There is a new article in the Denver Post in which John Moore asks and attempts to answer this very question. I knew that this was in the works because John asked me a week or so ago if I would mind if he used some of my replies on his blog of a few weeks ago in the article.
I didn't know he was going to use my least insightful point, but, hey, I'm just glad that the question is being asked before a larger audience.
Now, I know that nobody likes to hear that there might be too much theatre in Denver. In fact, I encountered somebody last week who said, "I refuse to accept that." However, I think that we need to accept that it is at least a possibility.
I seem to miss as many shows as I see, and I see somewhere in the neighborhood of 60 shows per year. That's more than one per week, and that's a lot to ask of the average theatre-goer.
This blog originated out of the fact that a lot of very good theatre was playing to dismally small audiences in this town. Despite my efforts, as well as the efforts of Becca Fletcher, Gloria Shanstrom, John Moore, and others, that hasn't changed a whole heck of a lot.
Now, I will be the first to say that theatre is a necessary part of any community. I doubt that a single person in last night's sold-out audience for PHAMALy's Man of La Mancha would be able to recount a movie or television program that provided a more moving or transformative experience than witnessing Regan Linton's breathtaking performance as Aldonza. Paragon's incredible production of Harold Pinter's Old Times crawled inside my brain a few nights ago and has yet to release its hold.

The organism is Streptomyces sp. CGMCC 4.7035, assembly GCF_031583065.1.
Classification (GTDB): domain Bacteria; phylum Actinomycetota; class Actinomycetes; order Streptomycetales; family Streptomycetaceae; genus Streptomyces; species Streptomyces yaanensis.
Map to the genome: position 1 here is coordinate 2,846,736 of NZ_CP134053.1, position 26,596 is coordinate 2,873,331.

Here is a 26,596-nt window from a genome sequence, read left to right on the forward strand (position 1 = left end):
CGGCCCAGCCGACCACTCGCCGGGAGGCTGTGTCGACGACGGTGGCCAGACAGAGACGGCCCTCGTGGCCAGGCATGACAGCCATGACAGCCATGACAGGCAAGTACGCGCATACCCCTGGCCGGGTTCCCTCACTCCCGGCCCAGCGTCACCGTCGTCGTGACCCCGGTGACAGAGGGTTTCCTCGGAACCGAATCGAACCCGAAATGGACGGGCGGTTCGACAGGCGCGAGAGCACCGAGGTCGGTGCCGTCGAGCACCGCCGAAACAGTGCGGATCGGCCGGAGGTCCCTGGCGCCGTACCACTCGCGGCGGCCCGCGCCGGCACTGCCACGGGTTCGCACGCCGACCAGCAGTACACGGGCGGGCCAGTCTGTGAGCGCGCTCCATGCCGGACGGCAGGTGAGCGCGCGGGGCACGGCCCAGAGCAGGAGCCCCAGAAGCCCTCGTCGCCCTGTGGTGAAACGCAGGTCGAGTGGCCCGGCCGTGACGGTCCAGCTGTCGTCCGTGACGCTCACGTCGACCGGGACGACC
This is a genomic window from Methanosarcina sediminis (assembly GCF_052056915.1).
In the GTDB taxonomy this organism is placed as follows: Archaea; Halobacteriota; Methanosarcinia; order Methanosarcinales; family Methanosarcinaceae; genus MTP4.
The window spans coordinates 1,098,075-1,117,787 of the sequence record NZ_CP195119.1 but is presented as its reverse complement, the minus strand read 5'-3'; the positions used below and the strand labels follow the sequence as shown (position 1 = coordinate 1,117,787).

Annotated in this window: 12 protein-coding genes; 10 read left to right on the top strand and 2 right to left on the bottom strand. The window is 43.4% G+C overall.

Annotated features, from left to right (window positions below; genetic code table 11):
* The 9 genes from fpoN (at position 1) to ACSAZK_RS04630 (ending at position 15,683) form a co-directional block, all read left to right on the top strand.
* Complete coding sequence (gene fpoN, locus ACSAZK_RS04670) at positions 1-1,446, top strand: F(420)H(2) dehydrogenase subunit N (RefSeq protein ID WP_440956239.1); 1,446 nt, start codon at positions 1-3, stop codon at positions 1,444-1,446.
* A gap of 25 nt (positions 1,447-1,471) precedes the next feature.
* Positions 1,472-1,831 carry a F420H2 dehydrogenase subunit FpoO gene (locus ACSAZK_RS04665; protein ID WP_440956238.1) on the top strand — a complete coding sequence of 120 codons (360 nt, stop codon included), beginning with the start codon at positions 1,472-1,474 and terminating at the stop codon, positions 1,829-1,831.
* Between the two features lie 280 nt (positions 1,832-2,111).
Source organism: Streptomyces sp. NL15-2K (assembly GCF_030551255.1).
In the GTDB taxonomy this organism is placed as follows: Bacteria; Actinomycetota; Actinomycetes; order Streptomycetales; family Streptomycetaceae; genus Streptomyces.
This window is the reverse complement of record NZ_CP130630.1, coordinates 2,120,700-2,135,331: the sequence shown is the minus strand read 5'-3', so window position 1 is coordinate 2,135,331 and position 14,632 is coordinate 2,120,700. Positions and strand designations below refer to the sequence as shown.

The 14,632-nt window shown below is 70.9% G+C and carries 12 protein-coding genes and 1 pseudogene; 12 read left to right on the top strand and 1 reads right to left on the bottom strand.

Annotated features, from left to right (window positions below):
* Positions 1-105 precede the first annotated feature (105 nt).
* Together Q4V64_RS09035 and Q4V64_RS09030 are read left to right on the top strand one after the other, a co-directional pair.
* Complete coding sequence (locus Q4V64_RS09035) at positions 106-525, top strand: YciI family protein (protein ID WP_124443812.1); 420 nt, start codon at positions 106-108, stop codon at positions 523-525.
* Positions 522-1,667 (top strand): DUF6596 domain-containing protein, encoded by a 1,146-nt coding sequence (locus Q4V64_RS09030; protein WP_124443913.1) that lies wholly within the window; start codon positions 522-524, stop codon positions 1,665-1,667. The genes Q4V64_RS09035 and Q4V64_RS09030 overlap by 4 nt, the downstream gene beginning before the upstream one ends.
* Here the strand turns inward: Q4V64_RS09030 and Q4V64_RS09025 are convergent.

Because of this inherent need for theatre, I think of it like feeding the hungry, except that some of these "hungry" don't know yet that they need to be fed. Blogs, reviews, word-of-mouth, and clever advertising help to stir appetites, but not enough to keep up with the massive amounts of food that are being produced. In many cases, the "food" being produced has nothing to do with feeding the hungry, it's more about wanting to show off what great cooks we are.
I'm not an economist, but I don't think being one would help me to believe that creating a surplus of anything helps to stimulate demand. This was the argument posited by the person who "refused to accept" that there could be too much theatre. It just doesn't work that way.
Another argument being made is that companies are producing more theatre to "provide more opportunities" for actors, designers, and directors. If that is so, then why are 8 out of the 16 upcoming shows which include Vintage Theatre's expanded 2010 season being directed by only two directors? As of August 10th, it was reported that there were 180 actors signed up for Vintage Theatre's season auditions for the twelve shows that will be presented in 2010. We will have to wait and see how many of those actors will be provided the "opportunity" to perform on stage, or if we will be seeing the same few faces over and over again as is the trend in a number of other companies. For me, the argument just doesn't hold water.
I don't mean to pick on Vintage. I just happened to have these facts about them before me, and, let's not forget, they did decide to put more "soup on the stove," before any more "hungry" walked in.
To some degree, I will admit that every theatre production is a vanity project. It's the nature of what we do. I'm just worried that vanity may be overtaking reason here, and I'm not sure what it's going to cost all of us in the process. Or rather, what more it's going to cost us.